I also think there has to be a committed scientist [involved]. I have seen several citizen science projects fail because there is not a committed scientist at the helm, somebody who actually wants to do something with that information. It doesn’t have to be a professional, credentialed scientist, but somebody has to be committed to analyzing that data. Otherwise, people do feel like, “Well, why am I doing this, if nobody’s doing anything with the data?” Also, there has to be a feedback loop. People who are spending their free time providing these observations need to then be provided information about what did you learn from my data in the collective? There has to be that two-way communication between scientists and participants. The feedback has to be regular about how the data are being used and what’s novel and what the data are telling us, otherwise, people do tend to drop out.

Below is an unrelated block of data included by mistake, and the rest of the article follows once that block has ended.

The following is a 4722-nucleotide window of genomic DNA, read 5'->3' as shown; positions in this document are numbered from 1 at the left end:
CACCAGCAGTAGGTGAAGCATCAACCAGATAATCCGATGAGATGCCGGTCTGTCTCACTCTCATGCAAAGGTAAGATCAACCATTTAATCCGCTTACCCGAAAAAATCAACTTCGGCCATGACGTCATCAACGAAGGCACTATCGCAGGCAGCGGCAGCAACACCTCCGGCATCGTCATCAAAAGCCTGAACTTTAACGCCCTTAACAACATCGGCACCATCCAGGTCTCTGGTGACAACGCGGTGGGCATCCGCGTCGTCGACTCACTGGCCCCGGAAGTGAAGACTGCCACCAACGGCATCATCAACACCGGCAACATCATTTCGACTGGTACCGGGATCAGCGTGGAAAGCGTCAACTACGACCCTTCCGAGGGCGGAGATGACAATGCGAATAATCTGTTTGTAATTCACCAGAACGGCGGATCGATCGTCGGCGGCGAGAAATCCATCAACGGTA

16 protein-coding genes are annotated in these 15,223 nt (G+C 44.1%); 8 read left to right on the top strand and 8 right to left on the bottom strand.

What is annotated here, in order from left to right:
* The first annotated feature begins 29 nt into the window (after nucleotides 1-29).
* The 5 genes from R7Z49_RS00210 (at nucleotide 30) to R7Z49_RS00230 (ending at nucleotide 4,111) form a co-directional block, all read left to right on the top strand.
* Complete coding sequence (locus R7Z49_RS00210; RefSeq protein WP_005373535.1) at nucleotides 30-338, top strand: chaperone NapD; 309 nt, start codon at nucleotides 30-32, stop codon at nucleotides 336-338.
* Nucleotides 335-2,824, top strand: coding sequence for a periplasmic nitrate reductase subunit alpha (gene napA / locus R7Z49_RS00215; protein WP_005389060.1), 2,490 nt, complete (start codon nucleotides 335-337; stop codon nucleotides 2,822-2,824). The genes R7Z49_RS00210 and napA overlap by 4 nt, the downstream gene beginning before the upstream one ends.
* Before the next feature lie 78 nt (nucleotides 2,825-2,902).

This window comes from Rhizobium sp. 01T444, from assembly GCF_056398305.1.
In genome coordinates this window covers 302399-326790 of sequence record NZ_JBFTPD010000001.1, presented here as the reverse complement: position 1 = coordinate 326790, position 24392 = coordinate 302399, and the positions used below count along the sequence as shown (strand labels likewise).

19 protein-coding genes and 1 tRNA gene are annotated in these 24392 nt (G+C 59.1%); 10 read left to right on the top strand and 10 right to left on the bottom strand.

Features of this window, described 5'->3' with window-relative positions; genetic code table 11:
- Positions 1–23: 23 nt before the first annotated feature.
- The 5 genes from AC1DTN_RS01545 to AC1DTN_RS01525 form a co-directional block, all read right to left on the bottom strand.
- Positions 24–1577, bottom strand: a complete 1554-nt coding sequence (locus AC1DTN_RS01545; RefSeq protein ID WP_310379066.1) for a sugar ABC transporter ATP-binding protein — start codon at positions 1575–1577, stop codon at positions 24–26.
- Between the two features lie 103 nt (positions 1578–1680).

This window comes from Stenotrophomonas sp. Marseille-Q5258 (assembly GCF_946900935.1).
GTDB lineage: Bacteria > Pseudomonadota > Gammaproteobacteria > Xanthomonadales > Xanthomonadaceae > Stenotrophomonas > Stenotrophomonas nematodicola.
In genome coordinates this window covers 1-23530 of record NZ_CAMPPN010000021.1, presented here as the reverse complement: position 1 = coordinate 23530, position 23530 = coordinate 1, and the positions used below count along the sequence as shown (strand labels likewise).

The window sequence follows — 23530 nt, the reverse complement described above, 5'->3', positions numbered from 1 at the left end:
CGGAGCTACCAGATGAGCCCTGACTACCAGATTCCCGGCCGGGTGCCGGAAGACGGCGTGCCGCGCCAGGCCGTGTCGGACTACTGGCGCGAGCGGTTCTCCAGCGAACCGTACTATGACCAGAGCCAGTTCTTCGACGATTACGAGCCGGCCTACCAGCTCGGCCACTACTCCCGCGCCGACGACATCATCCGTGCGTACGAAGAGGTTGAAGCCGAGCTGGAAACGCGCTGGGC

Lastly, it has to be fun. People tend to be motivated to engage in citizen science out of an intrinsic motivation. There’s just an interest and enjoyment there—they want to learn. To keep that motivation going, it has to be fun and engaging. Some projects, especially those that are community led, sometimes those aren’t really born out of intrinsic motivation; people will join those because they have a concern about soil, air, or water contamination. So, they’re not necessarily looking for fun. However, even in those kinds of projects, there needs to be time for social space and social gatherings and some measure of fun and enjoyment, otherwise, people burn out. We have to provide for that emotional connection for people to continue to engage.